An EFF label is superimposed on the photographs of the food. The label itself is usually in cream. The Morrisons ‘M’ logo appears at the top of the labels, set at an angle in an oval shaped grey/brown decal. Product names appears in a typeface specially designed for Morrisons by Coley Porter Bell to give EFF products a distinctive feel and more human touch. Further product information appears in Archer Bold typeface.

Said Stephen Bell, creative director of Coley Porter Bell: “Morrisons Everyday Family Favourites is the key pillar in Morrisons’ brand architecture. It is where the volume lies and where the major effect on perceptions of Morrisons’ brand comes from. It is the channel through which they are most likely to be able to express their true passion for food. And food is the mainstay of their business. These design convey that passion and commitment.”


Coley Porter Bell adds value and personality to Morrisons’ premium range

by Alex Benady


Brand design agency Coley Porter Bell has rebranded Morrisons‘ premium range as part of the retailer’s strategic overhaul of its own-brand offering.

The premium range which forms one of the key pillars of  Morrisons’ own label portfolio has also been redefined. Moving on from Morrisons’ The Best – a range that simply included Morrisons best in category products, the new premium range consists only of products with something special – something that gives a clear point of difference from the Everyday Family Favourite. This could be a special ingredient, a special way of making the product or an interesting provenance.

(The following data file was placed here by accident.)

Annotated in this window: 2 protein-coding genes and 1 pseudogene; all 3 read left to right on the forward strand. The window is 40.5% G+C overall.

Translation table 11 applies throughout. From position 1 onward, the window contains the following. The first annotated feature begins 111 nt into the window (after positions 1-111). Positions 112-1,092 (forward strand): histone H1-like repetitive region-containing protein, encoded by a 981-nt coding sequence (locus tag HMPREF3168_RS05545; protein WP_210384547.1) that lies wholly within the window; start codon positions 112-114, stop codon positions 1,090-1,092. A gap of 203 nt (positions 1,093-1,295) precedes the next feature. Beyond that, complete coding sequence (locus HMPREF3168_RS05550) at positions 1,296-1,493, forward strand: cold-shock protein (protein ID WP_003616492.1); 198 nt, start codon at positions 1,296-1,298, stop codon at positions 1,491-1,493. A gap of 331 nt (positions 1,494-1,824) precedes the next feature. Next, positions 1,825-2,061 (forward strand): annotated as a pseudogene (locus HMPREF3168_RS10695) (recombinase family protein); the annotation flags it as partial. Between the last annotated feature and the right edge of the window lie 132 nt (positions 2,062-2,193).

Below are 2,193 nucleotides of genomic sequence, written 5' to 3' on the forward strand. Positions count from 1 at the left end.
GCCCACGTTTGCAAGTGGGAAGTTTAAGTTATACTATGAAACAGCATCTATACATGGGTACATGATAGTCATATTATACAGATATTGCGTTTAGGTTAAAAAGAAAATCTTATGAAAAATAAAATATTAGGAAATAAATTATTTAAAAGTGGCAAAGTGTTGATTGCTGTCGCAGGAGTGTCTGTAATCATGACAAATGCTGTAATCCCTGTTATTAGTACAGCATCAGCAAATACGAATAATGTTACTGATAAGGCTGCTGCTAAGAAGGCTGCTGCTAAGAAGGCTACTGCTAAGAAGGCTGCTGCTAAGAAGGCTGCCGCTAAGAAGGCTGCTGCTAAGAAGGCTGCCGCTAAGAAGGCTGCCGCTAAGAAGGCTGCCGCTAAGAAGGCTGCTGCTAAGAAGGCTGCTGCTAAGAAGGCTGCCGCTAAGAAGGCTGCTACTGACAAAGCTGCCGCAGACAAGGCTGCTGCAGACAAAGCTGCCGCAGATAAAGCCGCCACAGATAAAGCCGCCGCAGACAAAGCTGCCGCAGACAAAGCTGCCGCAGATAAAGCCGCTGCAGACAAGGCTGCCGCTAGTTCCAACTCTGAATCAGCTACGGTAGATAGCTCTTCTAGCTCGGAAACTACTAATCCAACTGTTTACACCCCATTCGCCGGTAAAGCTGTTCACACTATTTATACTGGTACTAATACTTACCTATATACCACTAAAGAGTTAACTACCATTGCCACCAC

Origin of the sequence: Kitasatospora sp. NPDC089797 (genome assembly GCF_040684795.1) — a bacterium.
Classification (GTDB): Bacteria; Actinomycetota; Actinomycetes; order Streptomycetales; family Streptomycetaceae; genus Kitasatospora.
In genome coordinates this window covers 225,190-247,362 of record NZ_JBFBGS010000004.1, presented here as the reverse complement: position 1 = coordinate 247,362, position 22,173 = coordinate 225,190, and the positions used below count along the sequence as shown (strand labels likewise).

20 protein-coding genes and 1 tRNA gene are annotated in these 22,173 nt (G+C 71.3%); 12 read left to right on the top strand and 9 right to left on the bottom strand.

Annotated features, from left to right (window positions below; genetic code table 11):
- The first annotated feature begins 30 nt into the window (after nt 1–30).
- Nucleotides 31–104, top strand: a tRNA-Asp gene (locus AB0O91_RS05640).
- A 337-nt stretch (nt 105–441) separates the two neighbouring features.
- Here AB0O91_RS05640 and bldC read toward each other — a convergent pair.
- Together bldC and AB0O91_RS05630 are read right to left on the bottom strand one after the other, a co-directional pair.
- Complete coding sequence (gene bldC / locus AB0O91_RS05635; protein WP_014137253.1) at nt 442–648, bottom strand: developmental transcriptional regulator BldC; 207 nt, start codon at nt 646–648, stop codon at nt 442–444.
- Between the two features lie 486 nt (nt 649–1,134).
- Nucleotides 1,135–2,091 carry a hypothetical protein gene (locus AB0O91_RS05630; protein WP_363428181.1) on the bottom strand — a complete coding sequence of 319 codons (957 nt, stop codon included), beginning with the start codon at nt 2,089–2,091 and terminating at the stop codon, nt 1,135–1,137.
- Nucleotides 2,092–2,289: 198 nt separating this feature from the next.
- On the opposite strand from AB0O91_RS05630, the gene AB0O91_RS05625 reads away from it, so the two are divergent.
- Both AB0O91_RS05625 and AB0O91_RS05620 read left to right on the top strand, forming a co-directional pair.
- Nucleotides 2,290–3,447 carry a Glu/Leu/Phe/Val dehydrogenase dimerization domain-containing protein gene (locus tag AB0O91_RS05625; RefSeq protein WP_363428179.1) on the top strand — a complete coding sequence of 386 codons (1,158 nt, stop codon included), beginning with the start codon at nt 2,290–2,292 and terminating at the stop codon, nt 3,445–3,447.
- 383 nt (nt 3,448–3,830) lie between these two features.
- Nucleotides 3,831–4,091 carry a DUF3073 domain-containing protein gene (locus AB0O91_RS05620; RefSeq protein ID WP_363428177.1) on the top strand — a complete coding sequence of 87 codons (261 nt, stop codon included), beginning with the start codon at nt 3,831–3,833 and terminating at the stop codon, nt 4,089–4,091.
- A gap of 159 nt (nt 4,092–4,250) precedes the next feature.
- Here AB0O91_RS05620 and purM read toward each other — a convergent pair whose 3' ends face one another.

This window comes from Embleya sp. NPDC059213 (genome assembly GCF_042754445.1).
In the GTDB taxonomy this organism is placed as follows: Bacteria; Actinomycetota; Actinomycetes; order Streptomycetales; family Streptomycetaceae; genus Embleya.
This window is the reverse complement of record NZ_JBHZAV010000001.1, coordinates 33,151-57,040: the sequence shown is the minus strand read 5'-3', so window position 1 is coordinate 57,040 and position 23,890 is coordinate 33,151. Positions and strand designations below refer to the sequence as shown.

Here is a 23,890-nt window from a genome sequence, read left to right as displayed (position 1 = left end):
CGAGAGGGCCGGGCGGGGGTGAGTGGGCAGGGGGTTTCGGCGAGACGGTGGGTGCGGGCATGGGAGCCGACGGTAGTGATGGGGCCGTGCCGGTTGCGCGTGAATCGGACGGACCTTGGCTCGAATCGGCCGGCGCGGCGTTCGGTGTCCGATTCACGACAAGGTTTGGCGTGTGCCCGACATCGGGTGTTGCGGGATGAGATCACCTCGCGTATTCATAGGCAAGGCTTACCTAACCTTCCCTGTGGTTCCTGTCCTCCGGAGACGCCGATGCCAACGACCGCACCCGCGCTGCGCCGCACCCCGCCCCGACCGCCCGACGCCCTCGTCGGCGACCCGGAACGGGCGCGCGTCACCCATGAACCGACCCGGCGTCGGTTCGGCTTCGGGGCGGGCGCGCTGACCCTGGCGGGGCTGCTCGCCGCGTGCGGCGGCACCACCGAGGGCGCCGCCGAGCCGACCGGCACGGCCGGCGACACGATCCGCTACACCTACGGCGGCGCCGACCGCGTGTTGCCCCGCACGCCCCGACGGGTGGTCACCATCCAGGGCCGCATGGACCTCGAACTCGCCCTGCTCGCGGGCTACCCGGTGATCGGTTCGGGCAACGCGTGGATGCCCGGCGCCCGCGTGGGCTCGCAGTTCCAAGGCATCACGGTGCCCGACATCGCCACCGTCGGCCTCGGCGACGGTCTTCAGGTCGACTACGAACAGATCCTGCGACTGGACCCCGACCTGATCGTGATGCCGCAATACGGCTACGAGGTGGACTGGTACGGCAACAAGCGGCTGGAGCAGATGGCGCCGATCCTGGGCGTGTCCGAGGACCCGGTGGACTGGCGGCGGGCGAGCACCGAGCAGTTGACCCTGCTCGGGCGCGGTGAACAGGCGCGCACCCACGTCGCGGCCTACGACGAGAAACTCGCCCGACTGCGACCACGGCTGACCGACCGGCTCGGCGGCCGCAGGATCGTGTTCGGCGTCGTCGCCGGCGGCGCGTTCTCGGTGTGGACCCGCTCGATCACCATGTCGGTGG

The new packaging deliberately rejects many design conventions of the supermarket premium sector. The redesigned and redefined range replaces Morrison’s ‘The Best’ pillar, but there is no range descriptor. Instead of dark block colours and photography which define the category norm, Morrisons’ new premium designs have a classic crafted feel –but with a modern twist.

A roundel in rich brown is the common thread across all the products. It echoes the roundel of Morrisons’ corporate marque and holds the product name and description beneath a simple gold stamp holding the Morrisons M logo.

The care and attention to detail Morrisons takes with its food are suggested by an intricate filigree design which surrounds the roundel against sumptuous modern background colours. The Wm Morrison signature in gold is another indicator of the quality, care and passion that goes into Morrisons’ premium own-label products. Small high quality photographic cameos of ingredients differentiate products and underline their quality. Product descriptors support the product story with luxurious, indulgent vocabulary.

So far 200 skus have been redesigned.

Stephen Bell, creative director of Coley Porter Bell, said the new designs aims to inject real Morrisons values into Morrisons’ premium

products. “The objective is the same as with all the Morrisons’ ranges we have rebranded. Morrisons show a genuine love and exceptional care for their food and want this to be evident from the packaging. These products are the highest expression of Morrisons’ food values and we wanted to communicate just how much care goes into the making of these products. By designing outside the supermarket category conventions we wanted consumers to have a fresh take on Morrisons’ premium products.”


Brands that wave the flag

by Alex Benady

Electricite de France

As brands in every conceivable category seek to cash in on the summer of 2012, British brand design agency Coley Porter Bell has compiled a list of patriotic heroes and villains guilty of pure flag wash.

The ranking is based on three factors: Britishness; brand fit and quality of design. (more…)

A message in a bottle for Beefeater

by Alex Benady


London's on the inside

Brand design agency Coley Porter Bell has created a summer of 2012 limited edition souvenir bottle for Beefeater Gin that goes beyond conventional imagery to celebrate the energy and diversity of the real London.

The message in the bottle is that if you want to see the real London this summer you have to take a deeper look. (more…)